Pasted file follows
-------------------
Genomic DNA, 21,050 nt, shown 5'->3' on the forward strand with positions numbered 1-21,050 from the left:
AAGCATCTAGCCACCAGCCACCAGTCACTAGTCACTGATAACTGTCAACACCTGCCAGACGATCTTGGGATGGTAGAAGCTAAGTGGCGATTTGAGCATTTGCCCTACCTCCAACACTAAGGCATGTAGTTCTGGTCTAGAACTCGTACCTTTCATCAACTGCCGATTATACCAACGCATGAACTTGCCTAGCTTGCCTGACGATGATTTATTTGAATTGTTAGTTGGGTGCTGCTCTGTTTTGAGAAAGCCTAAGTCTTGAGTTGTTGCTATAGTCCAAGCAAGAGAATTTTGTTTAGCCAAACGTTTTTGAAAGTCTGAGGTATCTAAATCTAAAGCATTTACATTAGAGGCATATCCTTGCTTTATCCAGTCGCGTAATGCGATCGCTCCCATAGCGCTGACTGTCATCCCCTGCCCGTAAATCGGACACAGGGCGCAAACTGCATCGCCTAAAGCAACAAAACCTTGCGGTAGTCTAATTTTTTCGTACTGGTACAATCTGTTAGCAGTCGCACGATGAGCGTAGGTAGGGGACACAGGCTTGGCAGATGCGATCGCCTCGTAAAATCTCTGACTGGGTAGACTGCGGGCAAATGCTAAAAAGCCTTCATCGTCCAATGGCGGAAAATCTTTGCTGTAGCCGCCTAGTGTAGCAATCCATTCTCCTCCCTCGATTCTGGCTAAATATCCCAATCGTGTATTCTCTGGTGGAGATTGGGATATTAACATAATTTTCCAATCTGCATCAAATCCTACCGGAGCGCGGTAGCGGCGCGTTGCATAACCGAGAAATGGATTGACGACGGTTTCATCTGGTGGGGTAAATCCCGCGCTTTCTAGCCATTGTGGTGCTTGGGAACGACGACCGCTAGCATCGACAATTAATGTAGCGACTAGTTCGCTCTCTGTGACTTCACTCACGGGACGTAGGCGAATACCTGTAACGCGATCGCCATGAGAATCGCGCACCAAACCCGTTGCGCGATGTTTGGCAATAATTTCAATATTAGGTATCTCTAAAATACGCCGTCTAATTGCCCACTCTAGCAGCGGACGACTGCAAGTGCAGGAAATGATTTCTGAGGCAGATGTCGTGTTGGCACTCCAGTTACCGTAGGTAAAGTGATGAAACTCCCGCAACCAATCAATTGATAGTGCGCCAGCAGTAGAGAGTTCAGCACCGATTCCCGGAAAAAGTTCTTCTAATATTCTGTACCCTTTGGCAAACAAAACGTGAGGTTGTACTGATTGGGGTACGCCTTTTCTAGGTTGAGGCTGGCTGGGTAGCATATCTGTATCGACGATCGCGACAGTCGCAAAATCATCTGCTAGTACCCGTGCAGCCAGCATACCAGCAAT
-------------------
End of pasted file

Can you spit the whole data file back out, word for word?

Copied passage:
Genomic DNA, 21,050 nt, shown 5'->3' on the forward strand with positions numbered 1-21,050 from the left:
AAGCATCTAGCCACCAGCCACCAGTCACTAGTCACTGATAACTGTCAACACCTGCCAGACGATCTTGGGATGGTAGAAGCTAAGTGGCGATTTGAGCATTTGCCCTACCTCCAACACTAAGGCATGTAGTTCTGGTCTAGAACTCGTACCTTTCATCAACTGCCGATTATACCAACGCATGAACTTGCCTAGCTTGCCTGACGATGATTTATTTGAATTGTTAGTTGGGTGCTGCTCTGTTTTGAGAAAGCCTAAGTCTTGAGTTGTTGCTATAGTCCAAGCAAGAGAATTTTGTTTAGCCAAACGTTTTTGAAAGTCTGAGGTATCTAAATCTAAAGCATTTACATTAGAGGCATATCCTTGCTTTATCCAGTCGCGTAATGCGATCGCTCCCATAGCGCTGACTGTCATCCCCTGCCCGTAAATCGGACACAGGGCGCAAACTGCATCGCCTAAAGCAACAAAACCTTGCGGTAGTCTAATTTTTTCGTACTGGTACAATCTGTTAGCAGTCGCACGATGAGCGTAGGTAGGGGACACAGGCTTGGCAGATGCGATCGCCTCGTAAAATCTCTGACTGGGTAGACTGCGGGCAAATGCTAAAAAGCCTTCATCGTCCAATGGCGGAAAATCTTTGCTGTAGCCGCCTAGTGTAGCAATCCATTCTCCTCCCTCGATTCTGGCTAAATATCCCAATCGTGTATTCTCTGGTGGAGATTGGGATATTAACATAATTTTCCAATCTGCATCAAATCCTACCGGAGCGCGGTAGCGGCGCGTTGCATAACCGAGAAATGGATTGACGACGGTTTCATCTGGTGGGGTAAATCCCGCGCTTTCTAGCCATTGTGGTGCTTGGGAACGACGACCGCTAGCATCGACAATTAATGTAGCGACTAGTTCGCTCTCTGTGACTTCACTCACGGGACGTAGGCGAATACCTGTAACGCGATCGCCATGAGAATCGCGCACCAAACCCGTTGCGCGATGTTTGGCAATAATTTCAATATTAGGTATCTCTAAAATACGCCGTCTAATTGCCCACTCTAGCAGCGGACGACTGCAAGTGCAGGAAATGATTTCTGAGGCAGATGTCGTGTTGGCACTCCAGTTACCGTAGGTAAAGTGATGAAACTCCCGCAACCAATCAATTGATAGTGCGCCAGCAGTAGAGAGTTCAGCACCGATTCCCGGAAAAAGTTCTTCTAATATTCTGTACCCTTTGGCAAACAAAACGTGAGGTTGTACTGATTGGGGTACGCCTTTTCTAGGTTGAGGCTGGCTGGGTAGCATATCTGTATCGACGATCGCGACAGTCGCAAAATCATCTGCTAGTACCCGTGCAGCCAGCATACCAGCAAT